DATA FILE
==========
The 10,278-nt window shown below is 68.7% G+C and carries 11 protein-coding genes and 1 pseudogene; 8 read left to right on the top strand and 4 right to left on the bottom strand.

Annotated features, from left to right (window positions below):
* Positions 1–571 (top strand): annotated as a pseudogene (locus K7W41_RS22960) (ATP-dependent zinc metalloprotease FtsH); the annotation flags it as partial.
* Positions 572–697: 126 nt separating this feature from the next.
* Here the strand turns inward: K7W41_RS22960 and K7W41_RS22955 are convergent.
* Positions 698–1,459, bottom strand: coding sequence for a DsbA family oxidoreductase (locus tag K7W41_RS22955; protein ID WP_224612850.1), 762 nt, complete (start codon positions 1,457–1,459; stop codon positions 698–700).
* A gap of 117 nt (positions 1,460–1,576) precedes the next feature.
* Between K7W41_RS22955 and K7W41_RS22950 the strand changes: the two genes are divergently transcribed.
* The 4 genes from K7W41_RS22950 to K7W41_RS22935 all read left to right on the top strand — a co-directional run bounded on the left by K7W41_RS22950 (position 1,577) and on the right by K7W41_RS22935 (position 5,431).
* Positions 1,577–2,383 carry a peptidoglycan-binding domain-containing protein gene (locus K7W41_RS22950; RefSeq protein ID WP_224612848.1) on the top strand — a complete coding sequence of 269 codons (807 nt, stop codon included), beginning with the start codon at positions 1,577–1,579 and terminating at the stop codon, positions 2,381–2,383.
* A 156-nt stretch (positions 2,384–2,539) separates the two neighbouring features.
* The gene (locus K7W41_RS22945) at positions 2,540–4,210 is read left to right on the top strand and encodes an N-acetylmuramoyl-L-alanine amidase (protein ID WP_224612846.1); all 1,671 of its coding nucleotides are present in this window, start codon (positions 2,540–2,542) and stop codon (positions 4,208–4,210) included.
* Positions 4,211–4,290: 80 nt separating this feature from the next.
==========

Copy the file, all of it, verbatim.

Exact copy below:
The 10,278-nt window shown below is 68.7% G+C and carries 11 protein-coding genes and 1 pseudogene; 8 read left to right on the top strand and 4 right to left on the bottom strand.

Annotated features, from left to right (window positions below):
* Positions 1–571 (top strand): annotated as a pseudogene (locus K7W41_RS22960) (ATP-dependent zinc metalloprotease FtsH); the annotation flags it as partial.
* Positions 572–697: 126 nt separating this feature from the next.
* Here the strand turns inward: K7W41_RS22960 and K7W41_RS22955 are convergent.
* Positions 698–1,459, bottom strand: coding sequence for a DsbA family oxidoreductase (locus tag K7W41_RS22955; protein ID WP_224612850.1), 762 nt, complete (start codon positions 1,457–1,459; stop codon positions 698–700).
* A gap of 117 nt (positions 1,460–1,576) precedes the next feature.
* Between K7W41_RS22955 and K7W41_RS22950 the strand changes: the two genes are divergently transcribed.
* The 4 genes from K7W41_RS22950 to K7W41_RS22935 all read left to right on the top strand — a co-directional run bounded on the left by K7W41_RS22950 (position 1,577) and on the right by K7W41_RS22935 (position 5,431).
* Positions 1,577–2,383 carry a peptidoglycan-binding domain-containing protein gene (locus K7W41_RS22950; RefSeq protein ID WP_224612848.1) on the top strand — a complete coding sequence of 269 codons (807 nt, stop codon included), beginning with the start codon at positions 1,577–1,579 and terminating at the stop codon, positions 2,381–2,383.
* A 156-nt stretch (positions 2,384–2,539) separates the two neighbouring features.
* The gene (locus K7W41_RS22945) at positions 2,540–4,210 is read left to right on the top strand and encodes an N-acetylmuramoyl-L-alanine amidase (protein ID WP_224612846.1); all 1,671 of its coding nucleotides are present in this window, start codon (positions 2,540–2,542) and stop codon (positions 4,208–4,210) included.
* Positions 4,211–4,290: 80 nt separating this feature from the next.